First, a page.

Gold extraction concern, Caledonia Mining Corporation rallied into profitability during the first half (1H) of 2019 in the face of macro-economic adversities thanks to the Zimbabwean Government monetary policy changes that resulted in the devaluation of the local currency, 263Chat Business can report.
The company recorded a 466 percent increase in net profit of $ 32.621 million during 1H of 2019 from $ 5.758 million realized same period in 2018.
Caledonia, whose earnings are in the United States dollars (USD) has its operational costs and liabilities predominantly in the local currency, and the monetary changes meant a substantial cost devaluation for the firm despite the fact that production went down 3.6 percent in the first six months to 24.660 ounces against 25.582 ounces realized same period last year.
“The devaluation of the Zimbabwe currency resulted in very substantial foreign exchange gains as the value of liabilities such as bank loans and deferred tax were eroded in US-dollar terms,” Steve Curtis, Caledonia chief executive officer said.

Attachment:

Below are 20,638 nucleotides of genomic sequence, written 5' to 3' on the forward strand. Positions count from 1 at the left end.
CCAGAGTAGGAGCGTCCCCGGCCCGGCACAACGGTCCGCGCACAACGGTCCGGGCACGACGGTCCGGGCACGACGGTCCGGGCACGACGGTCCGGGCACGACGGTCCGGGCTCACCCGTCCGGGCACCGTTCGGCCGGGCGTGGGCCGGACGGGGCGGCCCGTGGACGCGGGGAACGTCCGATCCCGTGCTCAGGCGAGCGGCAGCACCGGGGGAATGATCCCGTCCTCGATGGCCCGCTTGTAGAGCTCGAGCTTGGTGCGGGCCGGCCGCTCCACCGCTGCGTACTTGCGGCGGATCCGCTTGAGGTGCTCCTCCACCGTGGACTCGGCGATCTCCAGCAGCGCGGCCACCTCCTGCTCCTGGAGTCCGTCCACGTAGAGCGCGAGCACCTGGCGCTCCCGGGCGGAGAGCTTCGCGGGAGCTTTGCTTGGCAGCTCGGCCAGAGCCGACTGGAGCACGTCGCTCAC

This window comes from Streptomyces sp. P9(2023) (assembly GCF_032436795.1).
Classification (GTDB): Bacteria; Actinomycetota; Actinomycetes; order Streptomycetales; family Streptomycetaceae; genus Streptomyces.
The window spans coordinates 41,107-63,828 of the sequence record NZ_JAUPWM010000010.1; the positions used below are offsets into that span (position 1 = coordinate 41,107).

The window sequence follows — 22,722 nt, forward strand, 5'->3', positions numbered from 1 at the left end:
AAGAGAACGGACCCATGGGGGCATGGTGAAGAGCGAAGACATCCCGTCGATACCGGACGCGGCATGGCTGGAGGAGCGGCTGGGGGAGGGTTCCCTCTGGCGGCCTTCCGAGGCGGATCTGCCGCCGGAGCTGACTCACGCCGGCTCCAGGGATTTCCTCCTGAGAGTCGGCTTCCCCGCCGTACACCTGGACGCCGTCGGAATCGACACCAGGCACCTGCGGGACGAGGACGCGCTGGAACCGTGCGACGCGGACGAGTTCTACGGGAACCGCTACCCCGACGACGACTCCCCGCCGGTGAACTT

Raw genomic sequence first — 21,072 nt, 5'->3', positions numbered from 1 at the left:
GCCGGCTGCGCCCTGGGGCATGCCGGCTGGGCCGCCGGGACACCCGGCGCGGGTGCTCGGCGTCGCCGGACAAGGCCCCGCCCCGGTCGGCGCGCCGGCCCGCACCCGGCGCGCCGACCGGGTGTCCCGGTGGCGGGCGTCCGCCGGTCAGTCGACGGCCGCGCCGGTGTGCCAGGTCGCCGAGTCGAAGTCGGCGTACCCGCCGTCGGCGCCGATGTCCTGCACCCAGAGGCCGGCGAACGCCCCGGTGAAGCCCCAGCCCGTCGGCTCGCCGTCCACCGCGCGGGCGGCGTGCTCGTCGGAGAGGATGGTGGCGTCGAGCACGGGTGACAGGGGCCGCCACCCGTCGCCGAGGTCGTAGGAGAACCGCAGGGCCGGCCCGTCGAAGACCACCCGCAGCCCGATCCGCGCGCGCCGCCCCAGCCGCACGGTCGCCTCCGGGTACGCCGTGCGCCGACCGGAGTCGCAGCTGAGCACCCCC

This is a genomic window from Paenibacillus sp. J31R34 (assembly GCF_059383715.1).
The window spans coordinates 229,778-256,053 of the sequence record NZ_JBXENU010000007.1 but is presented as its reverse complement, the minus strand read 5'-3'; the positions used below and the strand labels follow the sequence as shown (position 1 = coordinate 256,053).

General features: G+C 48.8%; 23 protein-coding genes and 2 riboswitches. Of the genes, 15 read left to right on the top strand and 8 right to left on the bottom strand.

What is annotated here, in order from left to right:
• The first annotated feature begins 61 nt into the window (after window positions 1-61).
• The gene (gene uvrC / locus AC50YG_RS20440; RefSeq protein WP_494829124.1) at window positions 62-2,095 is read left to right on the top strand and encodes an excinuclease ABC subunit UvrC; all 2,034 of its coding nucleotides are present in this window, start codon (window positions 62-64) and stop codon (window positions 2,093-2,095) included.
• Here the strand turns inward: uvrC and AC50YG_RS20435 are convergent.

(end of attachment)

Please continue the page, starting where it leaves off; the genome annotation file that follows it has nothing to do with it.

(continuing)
Costs on-mine plummeted 5.7 percent due to a combination of lower electricity costs and the currency devaluation.
“Net profit attributable to shareholders for the Quarter (2Q) increased by almost 800 percent to $23.3 million compared to the comparable quarter due to the substantial devaluation of the newly introduced Zimbabwe currency which resulted in some cost savings and a large net foreign currency gain,” the company said in a statement.
“However, one of the effects of the currency devaluation is that in US dollar terms, Blanket’s financial liabilities become smaller which causes a foreign exchange profit. By way of an example, as at December 31 2018 Blanket had a RTGS$ 6 million loan due to its bankers; whilst the RTGS dollar was pegged at 1:1 with the US dollar, the carrying value of this loan in Blanket’s accounts was US$ 6 million; however, by June 30, at an exchange rate of RTGS$ 6.54: US$1, the carrying value of this loan had reduced to only $912,000. The reduction in the value of the loan results in a foreign exchange profit but also a loss of working capital funding,” the company further stated.
However, the harsh operating environment characterized by power outages and hyperinflation led to a decline in production volumes.
“The reasons for lower than expected production were lower than expected grade and the continued instability in the electricity supply. Management is attending to the grade issue. The electricity problem was not load-shedding (although this was a factor from early July and until the last few days), but peaks and troughs in the voltage supplied by ZESA,” the statement read.
The company is targeting production of 80 000 ounces annually by year 2022 on account of further investments at its Zimbabwean subsidiary, Blanket Mine.